Events and Event Handling

The Pictometry Navigator API provides a number of events to which applications can register callbacks. There are 3 types of events:

See: Events for a complete list.

Image Events are called back to the application with an object containing fields defining the mouse x,y and the image x,y coordinates on which the event was taken. There is also a type field that describes the type of event and a target field that is a reference to the object that took the event.

View Events are called back to the application with an object containing fields defining the view level, type, orientation and scale. Info Events are called back to the application with an object containing fields defining a numerical status code and a textual reason. See: AttachEvent and DetachEvent
Image Panning and Scaling

Images may be panned in one of two ways. Panning can be initiated by clicking and holding the left mouse button and moving the mouse within the viewport. Panning can also be invoked by calling the PanImage method. The PanImage method takes the number of pixels to pan in the x and y axes. Positive x-axis values move toward the right, whereas negative x-axis values move toward the left. Positive y-axis values move toward the bottom, whereas negative y-axis values move toward the top.

The API also has the notion of continuous panning managed by the ContinuousPan and StopContinuousPan methods. ContinuousPan takes the same arguments as PanImage and continues panning in the specified direction until another call to ContinuousPan changes direction or a call to StopContinuousPan stops the pan.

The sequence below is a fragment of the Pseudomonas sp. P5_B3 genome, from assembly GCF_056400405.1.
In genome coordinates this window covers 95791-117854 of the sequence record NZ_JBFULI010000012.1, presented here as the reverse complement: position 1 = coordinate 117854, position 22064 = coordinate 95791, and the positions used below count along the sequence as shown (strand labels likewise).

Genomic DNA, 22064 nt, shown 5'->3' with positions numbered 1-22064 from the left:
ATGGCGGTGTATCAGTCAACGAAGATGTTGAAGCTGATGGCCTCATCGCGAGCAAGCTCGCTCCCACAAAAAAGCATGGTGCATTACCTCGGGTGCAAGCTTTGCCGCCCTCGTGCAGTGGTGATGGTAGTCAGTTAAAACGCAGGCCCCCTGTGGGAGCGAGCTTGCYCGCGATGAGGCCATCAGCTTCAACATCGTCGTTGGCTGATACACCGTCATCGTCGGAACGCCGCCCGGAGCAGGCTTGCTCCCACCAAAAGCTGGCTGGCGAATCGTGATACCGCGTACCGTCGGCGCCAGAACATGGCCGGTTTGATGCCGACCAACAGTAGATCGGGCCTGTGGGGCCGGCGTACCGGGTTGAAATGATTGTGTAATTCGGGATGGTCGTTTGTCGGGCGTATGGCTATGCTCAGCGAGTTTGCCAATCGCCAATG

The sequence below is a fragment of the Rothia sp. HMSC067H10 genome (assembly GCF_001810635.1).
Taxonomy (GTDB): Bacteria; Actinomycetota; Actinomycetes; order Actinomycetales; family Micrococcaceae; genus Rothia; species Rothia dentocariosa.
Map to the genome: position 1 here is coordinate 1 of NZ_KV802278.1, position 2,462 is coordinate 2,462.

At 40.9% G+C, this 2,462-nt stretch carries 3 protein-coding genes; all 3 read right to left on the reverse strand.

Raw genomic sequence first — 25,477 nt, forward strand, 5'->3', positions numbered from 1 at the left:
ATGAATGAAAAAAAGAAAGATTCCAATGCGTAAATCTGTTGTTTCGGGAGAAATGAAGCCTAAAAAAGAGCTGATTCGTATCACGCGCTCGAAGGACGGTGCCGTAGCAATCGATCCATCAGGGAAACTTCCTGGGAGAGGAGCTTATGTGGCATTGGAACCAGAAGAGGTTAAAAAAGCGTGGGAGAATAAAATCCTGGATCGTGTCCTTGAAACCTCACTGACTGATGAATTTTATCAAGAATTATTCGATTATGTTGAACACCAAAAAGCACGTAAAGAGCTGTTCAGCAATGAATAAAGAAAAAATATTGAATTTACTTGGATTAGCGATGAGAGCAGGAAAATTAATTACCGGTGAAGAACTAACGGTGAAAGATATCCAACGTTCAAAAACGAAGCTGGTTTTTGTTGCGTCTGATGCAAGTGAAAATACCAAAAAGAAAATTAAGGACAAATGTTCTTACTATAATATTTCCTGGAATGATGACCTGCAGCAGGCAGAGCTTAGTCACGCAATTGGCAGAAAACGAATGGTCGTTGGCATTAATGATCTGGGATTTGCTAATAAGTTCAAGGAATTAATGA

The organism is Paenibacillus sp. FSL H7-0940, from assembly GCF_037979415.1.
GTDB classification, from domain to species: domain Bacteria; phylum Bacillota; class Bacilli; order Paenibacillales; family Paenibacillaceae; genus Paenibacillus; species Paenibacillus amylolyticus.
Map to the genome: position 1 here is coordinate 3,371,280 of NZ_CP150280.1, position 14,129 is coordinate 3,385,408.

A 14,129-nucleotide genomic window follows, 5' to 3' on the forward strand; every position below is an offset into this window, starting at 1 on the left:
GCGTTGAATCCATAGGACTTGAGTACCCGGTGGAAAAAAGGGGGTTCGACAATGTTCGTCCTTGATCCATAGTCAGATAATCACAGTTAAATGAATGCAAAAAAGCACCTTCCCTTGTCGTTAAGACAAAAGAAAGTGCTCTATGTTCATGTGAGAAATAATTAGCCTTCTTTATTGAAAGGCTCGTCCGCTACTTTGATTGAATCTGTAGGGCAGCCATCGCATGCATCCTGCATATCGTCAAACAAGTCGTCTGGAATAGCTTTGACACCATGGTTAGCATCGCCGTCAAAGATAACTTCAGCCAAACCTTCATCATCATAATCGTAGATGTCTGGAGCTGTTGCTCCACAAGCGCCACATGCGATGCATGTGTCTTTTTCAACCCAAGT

The image scale is specified as a floating point number representing the percentage of scale. For example, a scale of 50% is specified as 0.50 whereas a scale of 200% is specified as 2.0. The default image scale is 100% (1.0). Images can be scaled in increments of 1% or more by calling the SetScale method. The current scale factor can be obtained by calling the GetScale method.

NOTE: It is not recommended to scale out to less than 25% (0.25).

Mouse panning can be disabled/enabled using the SetMousePan method.


Image Navigation

Pictometry images are discrete, so panning eventually brings the user to the edge of an image. The API provides two distinct methods to navigate from the current image to the next.

  1. Approaching an image edge using the mouse causes the cursor to change from the default hand cursor to the walking man cursor. Clicking the image anywhere the walking man cursor is active fetches a new image set centered on the clicked point.
  2. Approaching an edge using the PanImage or ContinuousPan methods causes an edge detect event to be sent to the application. Upon receiving the event, the application can take whatever action is deemed necessary culminating in a call to the Navigate method. See the example code below.